Free Will Astrology: Week of July 21

ARIES (March 21-April 19): Author Valerie Andrews reminds us that as children, we all had the “magical capacity to see the land as an animal does; to experience the sky from the perspective of...

Weed Warrior: NORML-founder Keith Stroup claims victory in Reagan’s War On Drugs

"Up until just a few years before Oregon and Colorado legalized, the consensus was that full legalization was still a far-off dream. But then states started falling like dominoes. What changed?" Dan Mitchell asks NORML founder Keith Stroup in this week's 'Chronic Town' "Stroup said it was simple demographics. 'The real reefer maniacs have died or retired,' he said, referring to scare propaganda like the 1936 film 'Reefer Madness'."

Foodie Nation: Understory provides delicious cuisine with a side of worker solidarity

"Understory also provides pop-up opportunities for local chefs through their partner organization Oakland Bloom," writes Jeffrey Edalatpour in our Taste feature story.

Flic Chic: Isabelle Huppert excels as a bent cop in ‘Mama Weed’

"Widowed mother Patience Portefeux (Huppert) works in the intelligence section of the Paris police as a translator, interpreting the wiretap recordings and social media posts of Arabic-speaking drug dealers, and occasionally assisting in street busts. In an ordinary, fish-out-of-water cop movie, someone like her would face on-the-job sexism, and disarm with charm, en route to a station-house romance. Patience’s story is a little more complicated," writes Kelly Vance about 'Mama Weed'.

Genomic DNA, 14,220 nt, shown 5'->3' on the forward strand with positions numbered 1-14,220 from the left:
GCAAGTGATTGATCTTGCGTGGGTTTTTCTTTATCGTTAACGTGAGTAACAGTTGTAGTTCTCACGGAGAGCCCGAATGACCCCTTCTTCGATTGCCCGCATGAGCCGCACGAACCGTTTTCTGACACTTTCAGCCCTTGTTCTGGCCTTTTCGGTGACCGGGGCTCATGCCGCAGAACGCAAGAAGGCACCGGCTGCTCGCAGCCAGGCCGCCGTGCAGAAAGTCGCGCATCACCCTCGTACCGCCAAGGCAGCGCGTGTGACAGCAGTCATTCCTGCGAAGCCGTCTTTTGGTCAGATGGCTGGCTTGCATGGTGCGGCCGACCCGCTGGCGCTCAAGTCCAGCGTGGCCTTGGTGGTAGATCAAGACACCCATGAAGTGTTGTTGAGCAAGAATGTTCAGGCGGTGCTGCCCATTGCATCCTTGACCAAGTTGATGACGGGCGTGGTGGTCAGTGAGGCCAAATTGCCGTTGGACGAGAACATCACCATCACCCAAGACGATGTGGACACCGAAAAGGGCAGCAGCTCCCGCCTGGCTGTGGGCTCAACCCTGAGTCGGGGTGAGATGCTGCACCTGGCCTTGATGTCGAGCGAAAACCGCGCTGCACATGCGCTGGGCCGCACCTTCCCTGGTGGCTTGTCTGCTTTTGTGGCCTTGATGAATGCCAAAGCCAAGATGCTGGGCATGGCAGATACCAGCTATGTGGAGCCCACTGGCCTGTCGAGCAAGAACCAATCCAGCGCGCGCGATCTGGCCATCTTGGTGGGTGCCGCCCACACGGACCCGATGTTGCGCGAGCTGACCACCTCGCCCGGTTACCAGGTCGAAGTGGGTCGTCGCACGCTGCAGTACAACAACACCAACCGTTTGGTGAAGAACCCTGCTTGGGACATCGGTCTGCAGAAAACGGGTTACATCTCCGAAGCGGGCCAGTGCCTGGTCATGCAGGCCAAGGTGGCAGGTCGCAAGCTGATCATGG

Out of His Mind: Michael Pollan digs deeper and further in his new book...

"'This Is Your Mind' isn’t simply an excuse for Pollan to get tripped-out and talk about it, or to display his rocketing curiosity and considerable intellectual energy," writes Lou Fancher. "It is a book that presents, and leaves for readers to consider, valuable questions: about presumptions they may hold, and embedded taboos relative to a sedative—opium—that has in recent history been transformed by a pharmaceutical company into a destroyer of human lives."

Spellling: Hopeful visions of the future

“‘Little Wheel’ is one of my all time favorite songs,” [Spellling] said. “[Sainte-Marie] does everything I wanted to do on this album in that one song. The theme of ephemerality of time and how special it is to be here, on this planet, as a human. Trying to grasp these big moments we get to share with each other while here and trying to hold onto them. She can speak to grandiose concepts, but the words are so detailed. My album is about that.”

Food for the Soul: East Bay food producers make social impact

Shana Bull writes, "The East Bay is a hub for businesses that give back to the local community. Whether it’s TCHO Chocolate or Third Culture Bakery—both in Berkeley, with a location in Walnut Creek opening soon for the latter—working with farmers who pay their employees living wages, or Rubicon Bakers in Richmond providing employment to those in need of a second chance, many East Bay business owners understand that their company culture, and how they treat their employees, vendors and community, matters.".

Not-So-Still Life With Figs: Legendary fruit thrives in the East Bay